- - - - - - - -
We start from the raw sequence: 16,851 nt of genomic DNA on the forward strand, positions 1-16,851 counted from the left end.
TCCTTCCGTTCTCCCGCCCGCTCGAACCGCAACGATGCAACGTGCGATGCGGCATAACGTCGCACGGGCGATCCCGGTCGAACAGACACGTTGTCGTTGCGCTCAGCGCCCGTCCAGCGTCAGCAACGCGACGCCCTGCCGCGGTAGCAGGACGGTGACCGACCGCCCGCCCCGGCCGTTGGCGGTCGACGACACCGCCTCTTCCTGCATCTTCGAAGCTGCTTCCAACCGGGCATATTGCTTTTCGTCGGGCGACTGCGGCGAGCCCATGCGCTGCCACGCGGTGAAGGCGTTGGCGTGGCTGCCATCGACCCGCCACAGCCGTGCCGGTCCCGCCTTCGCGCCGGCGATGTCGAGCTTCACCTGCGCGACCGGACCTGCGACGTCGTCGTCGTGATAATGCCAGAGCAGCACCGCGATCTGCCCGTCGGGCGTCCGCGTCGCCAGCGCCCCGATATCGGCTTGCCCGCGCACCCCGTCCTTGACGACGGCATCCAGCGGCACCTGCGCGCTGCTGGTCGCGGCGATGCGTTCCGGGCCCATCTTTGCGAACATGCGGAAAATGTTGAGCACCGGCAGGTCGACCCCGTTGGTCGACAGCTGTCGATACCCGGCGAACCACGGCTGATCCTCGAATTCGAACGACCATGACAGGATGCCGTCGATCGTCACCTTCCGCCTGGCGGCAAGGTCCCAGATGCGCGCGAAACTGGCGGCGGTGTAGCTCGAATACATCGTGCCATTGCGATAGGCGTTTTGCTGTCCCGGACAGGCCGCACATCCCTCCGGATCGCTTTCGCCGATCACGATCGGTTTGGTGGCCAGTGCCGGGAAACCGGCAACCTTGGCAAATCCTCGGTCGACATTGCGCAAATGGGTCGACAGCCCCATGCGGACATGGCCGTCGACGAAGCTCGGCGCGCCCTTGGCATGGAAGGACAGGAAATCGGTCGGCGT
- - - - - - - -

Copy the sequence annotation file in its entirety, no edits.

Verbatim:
We start from the raw sequence: 16,851 nt of genomic DNA on the forward strand, positions 1-16,851 counted from the left end.
TCCTTCCGTTCTCCCGCCCGCTCGAACCGCAACGATGCAACGTGCGATGCGGCATAACGTCGCACGGGCGATCCCGGTCGAACAGACACGTTGTCGTTGCGCTCAGCGCCCGTCCAGCGTCAGCAACGCGACGCCCTGCCGCGGTAGCAGGACGGTGACCGACCGCCCGCCCCGGCCGTTGGCGGTCGACGACACCGCCTCTTCCTGCATCTTCGAAGCTGCTTCCAACCGGGCATATTGCTTTTCGTCGGGCGACTGCGGCGAGCCCATGCGCTGCCACGCGGTGAAGGCGTTGGCGTGGCTGCCATCGACCCGCCACAGCCGTGCCGGTCCCGCCTTCGCGCCGGCGATGTCGAGCTTCACCTGCGCGACCGGACCTGCGACGTCGTCGTCGTGATAATGCCAGAGCAGCACCGCGATCTGCCCGTCGGGCGTCCGCGTCGCCAGCGCCCCGATATCGGCTTGCCCGCGCACCCCGTCCTTGACGACGGCATCCAGCGGCACCTGCGCGCTGCTGGTCGCGGCGATGCGTTCCGGGCCCATCTTTGCGAACATGCGGAAAATGTTGAGCACCGGCAGGTCGACCCCGTTGGTCGACAGCTGTCGATACCCGGCGAACCACGGCTGATCCTCGAATTCGAACGACCATGACAGGATGCCGTCGATCGTCACCTTCCGCCTGGCGGCAAGGTCCCAGATGCGCGCGAAACTGGCGGCGGTGTAGCTCGAATACATCGTGCCATTGCGATAGGCGTTTTGCTGTCCCGGACAGGCCGCACATCCCTCCGGATCGCTTTCGCCGATCACGATCGGTTTGGTGGCCAGTGCCGGGAAACCGGCAACCTTGGCAAATCCTCGGTCGACATTGCGCAAATGGGTCGACAGCCCCATGCGGACATGGCCGTCGACGAAGCTCGGCGCGCCCTTGGCATGGAAGGACAGGAAATCGGTCGGCGT